How to buff a hardwood floor
A buffed hardwood floor can really make a room shine. (Photo courtesy of Angie’s List member Joseph P. of Latham, N.Y.)
Your home's beauty is often defined by the appearance of your hardwood floor. More often than not, you can improve the overall quality of your floor by polishing or buffing it rather than refinishing it completely.
Buffing wood floorsremoves minor scratches or scuffs and can also give your floor an attractive and lustrous shine that can last for years. Although the basic process of buffing a floor can be simple, affordable and sometimes even fun, it is still very time-consuming. Hiring a hardwood flooring professional to assist isn't a bad idea if you have more pressing priorities.
The right equipment for buffing hardwood floors
To buff a wood floor successfully, you'll need to either rent or purchase a stand-up floor-buffing machine. Before you attempt to operate the machine, always remember to remove any obstacles that may be in your path.
Accidents do happen, but you can lessen the risks by simply removing these types of items:
- Long window treatments
- Floor vents
- Floor transitions
Remove old wax before buffing if necessary
If you're just buffing your floor and not refinishing it completely, you should remove any wax that's left behind from a previous polishing. This step is fairly simple and will commonly require the application of a wax stripper or mineral spirits. These chemicals have varying application methods, and you should make sure to follow these instructions to the letter.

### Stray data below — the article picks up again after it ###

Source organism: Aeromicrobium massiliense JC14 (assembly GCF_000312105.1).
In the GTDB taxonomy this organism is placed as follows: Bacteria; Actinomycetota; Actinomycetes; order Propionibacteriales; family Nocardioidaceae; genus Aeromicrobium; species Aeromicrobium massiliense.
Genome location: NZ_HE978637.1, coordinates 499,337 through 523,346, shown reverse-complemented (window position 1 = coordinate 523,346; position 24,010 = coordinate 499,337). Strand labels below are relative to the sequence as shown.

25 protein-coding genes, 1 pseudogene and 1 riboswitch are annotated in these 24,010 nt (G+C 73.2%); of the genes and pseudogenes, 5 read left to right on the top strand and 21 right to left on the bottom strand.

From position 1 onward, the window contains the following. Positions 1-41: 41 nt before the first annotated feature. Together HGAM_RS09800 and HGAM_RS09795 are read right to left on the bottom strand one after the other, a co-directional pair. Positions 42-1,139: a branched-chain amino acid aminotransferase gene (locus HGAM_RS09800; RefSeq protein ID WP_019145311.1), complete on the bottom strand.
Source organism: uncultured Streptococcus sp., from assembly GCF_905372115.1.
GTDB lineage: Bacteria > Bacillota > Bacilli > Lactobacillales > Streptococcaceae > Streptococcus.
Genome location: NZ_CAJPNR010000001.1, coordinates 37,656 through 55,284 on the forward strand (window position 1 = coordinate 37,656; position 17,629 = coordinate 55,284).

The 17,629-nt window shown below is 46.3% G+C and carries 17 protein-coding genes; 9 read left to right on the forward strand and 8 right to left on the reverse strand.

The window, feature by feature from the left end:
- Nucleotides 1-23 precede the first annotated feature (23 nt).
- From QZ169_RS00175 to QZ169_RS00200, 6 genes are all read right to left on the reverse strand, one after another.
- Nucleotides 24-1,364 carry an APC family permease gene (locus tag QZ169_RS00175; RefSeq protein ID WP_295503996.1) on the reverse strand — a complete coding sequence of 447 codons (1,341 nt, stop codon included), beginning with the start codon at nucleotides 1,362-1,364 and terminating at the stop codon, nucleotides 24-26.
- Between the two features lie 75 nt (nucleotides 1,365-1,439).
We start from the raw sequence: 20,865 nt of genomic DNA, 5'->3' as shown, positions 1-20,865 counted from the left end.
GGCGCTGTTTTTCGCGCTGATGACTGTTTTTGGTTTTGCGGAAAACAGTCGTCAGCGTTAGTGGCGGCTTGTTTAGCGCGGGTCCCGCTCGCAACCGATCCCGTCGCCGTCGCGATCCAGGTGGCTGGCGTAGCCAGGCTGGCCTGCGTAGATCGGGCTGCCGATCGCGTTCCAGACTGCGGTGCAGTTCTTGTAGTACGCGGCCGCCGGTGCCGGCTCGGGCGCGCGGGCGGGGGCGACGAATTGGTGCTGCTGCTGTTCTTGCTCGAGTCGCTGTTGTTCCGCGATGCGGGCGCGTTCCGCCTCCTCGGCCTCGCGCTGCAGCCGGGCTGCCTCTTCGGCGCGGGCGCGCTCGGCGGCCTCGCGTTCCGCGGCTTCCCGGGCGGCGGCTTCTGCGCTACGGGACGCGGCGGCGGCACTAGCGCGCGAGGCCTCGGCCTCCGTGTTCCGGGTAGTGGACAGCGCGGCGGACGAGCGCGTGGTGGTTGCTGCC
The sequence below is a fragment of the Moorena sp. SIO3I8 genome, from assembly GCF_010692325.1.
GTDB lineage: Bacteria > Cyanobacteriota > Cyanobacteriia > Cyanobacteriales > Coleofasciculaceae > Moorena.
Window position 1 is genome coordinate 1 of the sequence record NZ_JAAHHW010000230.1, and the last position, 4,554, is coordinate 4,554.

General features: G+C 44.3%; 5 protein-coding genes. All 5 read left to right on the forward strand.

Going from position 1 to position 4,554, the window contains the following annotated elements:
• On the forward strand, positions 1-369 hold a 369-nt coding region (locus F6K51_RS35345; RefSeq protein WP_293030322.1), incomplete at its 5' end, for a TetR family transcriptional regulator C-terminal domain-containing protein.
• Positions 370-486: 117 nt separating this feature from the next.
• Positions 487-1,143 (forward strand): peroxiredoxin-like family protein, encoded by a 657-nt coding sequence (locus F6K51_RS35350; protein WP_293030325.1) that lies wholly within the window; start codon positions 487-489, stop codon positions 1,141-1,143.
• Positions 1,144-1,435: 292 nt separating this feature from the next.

Clean and dry the floor thoroughly
Before you begin polishing, you should prep your hardwood floor by running a dust rag or mop over it to remove loose particles and then use warm water and the appropriate cleaning solution to mop the floor thoroughly. This will allow for the polish to absorb evenly and will also help to maintain the final shine. After you mop the floor, let it sit for about 15 minutes or until completely dry. Never, ever dry it with a towel because this can damage the already swelled grain.
RELATED: How to Care for Your Hardwood Floor
Ensure your personal safety while buffing
Nothing is worse than experiencing a home improvement-related injury that you could have easily prevented. Take your time when attempting any project and remember to wear protective gear like safety glasses, gloves and a respirator. Floor buffing machines generally operate under high speeds, which can cause serious personal injury. The solutions necessary are also toxic, so you should handle them with care. Seek medical attention immediately if you accidentally ingest or experience prolonged and direct exposure to polish solution.
Plan your buffing route carefully
Before you begin using your stand-up buffing machine, make sure to check the polish pad for general wear and tear. If it's ripped or caked with polish solution, replace it accordingly.
Although some units have options to reverse the pad's rotation, floor buffing machines traditionally spin in a clockwise direction, so it is generally advised to work from left to right in a smooth, sweeping motion and never let the unit sit in one spot or you can cause unsightly buff-burn. You should also work backward toward a door so that you don't corner yourself, and plug the machine into a socket located behind you if possible.
The buffing process is fairly simple once you get the hang of it; just take your time, spread some solution and polish to a wonderfully bright and brilliant shine.
For more information, please visit the Angie's List Guide to Hardwood Flooring.
Editor's note: This is an updated version of an article originally posted on June 10, 2013.